The July 11 issue of Fortune magazine features an in-depth look at Nintendo's success and how it has managed to "beat the pants off Sony and Microsoft". The company has experienced both embarrassing defeats and resounding successes over the course of its 118 year history. Now, thanks to a combination of penny-pinching and industry leapfrogging, Nintendo turns a profit from every Wii console sold, unlike Sony and Microsoft who lose money each time their respective system is bought.
Taking a look at Nintendo's finances, the company generated over $8.26 billion in revenue last year, or $2.5 million for each of its 3,400 employees. By comparison, Google's employees generated $994,000 each, while Microsoft's staff scraped in just $624,000. Exchange rates and fiscal calendars complicate the comparison, but the difference is still striking.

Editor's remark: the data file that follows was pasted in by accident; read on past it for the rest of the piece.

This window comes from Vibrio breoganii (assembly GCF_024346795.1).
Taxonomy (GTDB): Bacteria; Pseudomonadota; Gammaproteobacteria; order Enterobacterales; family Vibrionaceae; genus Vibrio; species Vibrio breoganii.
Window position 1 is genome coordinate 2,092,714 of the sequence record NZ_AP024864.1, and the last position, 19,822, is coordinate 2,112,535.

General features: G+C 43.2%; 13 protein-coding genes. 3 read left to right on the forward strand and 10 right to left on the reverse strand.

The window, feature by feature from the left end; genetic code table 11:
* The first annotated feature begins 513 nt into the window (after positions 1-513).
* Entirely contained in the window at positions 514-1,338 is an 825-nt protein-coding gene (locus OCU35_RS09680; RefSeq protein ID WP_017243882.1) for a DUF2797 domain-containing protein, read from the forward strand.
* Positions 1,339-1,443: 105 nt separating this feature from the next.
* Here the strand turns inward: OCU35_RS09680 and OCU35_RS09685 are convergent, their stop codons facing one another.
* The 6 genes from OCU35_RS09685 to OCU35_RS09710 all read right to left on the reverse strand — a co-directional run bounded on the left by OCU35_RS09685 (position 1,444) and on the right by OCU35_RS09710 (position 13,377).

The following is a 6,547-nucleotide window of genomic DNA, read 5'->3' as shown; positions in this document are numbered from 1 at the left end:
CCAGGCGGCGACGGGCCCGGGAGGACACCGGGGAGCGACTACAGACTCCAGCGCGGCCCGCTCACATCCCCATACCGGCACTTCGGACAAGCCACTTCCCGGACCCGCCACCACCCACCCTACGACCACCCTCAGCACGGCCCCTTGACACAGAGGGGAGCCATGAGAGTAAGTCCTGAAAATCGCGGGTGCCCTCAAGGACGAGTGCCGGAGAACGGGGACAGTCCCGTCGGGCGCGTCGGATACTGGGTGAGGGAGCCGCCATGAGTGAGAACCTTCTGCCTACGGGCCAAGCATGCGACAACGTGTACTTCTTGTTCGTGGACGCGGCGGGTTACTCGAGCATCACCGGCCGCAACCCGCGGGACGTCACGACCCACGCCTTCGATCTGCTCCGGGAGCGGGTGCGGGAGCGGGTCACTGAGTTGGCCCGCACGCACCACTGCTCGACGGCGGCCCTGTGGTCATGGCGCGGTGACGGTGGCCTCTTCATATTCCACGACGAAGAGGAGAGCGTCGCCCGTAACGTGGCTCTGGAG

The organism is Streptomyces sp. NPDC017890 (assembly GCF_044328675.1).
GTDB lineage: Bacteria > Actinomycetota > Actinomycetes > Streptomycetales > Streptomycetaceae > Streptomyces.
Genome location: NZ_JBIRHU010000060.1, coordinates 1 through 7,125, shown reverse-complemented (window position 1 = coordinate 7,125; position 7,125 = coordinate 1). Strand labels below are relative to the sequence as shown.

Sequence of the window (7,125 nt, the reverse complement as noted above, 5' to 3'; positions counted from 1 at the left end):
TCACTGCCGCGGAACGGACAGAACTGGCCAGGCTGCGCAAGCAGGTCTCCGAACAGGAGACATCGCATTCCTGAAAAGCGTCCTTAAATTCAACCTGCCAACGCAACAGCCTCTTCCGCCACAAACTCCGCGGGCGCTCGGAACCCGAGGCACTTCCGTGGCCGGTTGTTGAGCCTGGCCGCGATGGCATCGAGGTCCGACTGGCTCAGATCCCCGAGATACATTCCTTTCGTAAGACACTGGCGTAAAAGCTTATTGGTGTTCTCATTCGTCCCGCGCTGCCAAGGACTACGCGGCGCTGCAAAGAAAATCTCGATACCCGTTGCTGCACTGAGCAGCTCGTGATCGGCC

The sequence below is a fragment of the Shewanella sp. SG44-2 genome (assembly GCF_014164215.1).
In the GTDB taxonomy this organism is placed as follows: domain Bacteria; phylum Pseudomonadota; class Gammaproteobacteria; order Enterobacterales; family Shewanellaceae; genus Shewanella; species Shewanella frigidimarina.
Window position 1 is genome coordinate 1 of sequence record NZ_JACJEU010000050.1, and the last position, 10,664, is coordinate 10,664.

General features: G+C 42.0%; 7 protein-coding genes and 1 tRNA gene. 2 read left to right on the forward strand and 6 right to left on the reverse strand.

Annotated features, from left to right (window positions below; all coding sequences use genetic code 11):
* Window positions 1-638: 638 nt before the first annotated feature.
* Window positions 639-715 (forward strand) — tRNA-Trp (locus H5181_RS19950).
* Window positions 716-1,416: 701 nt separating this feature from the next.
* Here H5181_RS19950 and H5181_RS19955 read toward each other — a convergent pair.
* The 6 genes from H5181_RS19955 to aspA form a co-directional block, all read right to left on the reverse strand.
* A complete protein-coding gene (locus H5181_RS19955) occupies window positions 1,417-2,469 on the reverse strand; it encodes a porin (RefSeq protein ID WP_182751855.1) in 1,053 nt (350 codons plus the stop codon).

Nintendo's strategy has been successful in attracting new gamers to the fold, but what about core players who grew up with NES controllers in their hands? Are we as smitten with Nintendo as Fortune seems to be? Is Nintendo's success little more than new players getting a taste of videogames for the first time?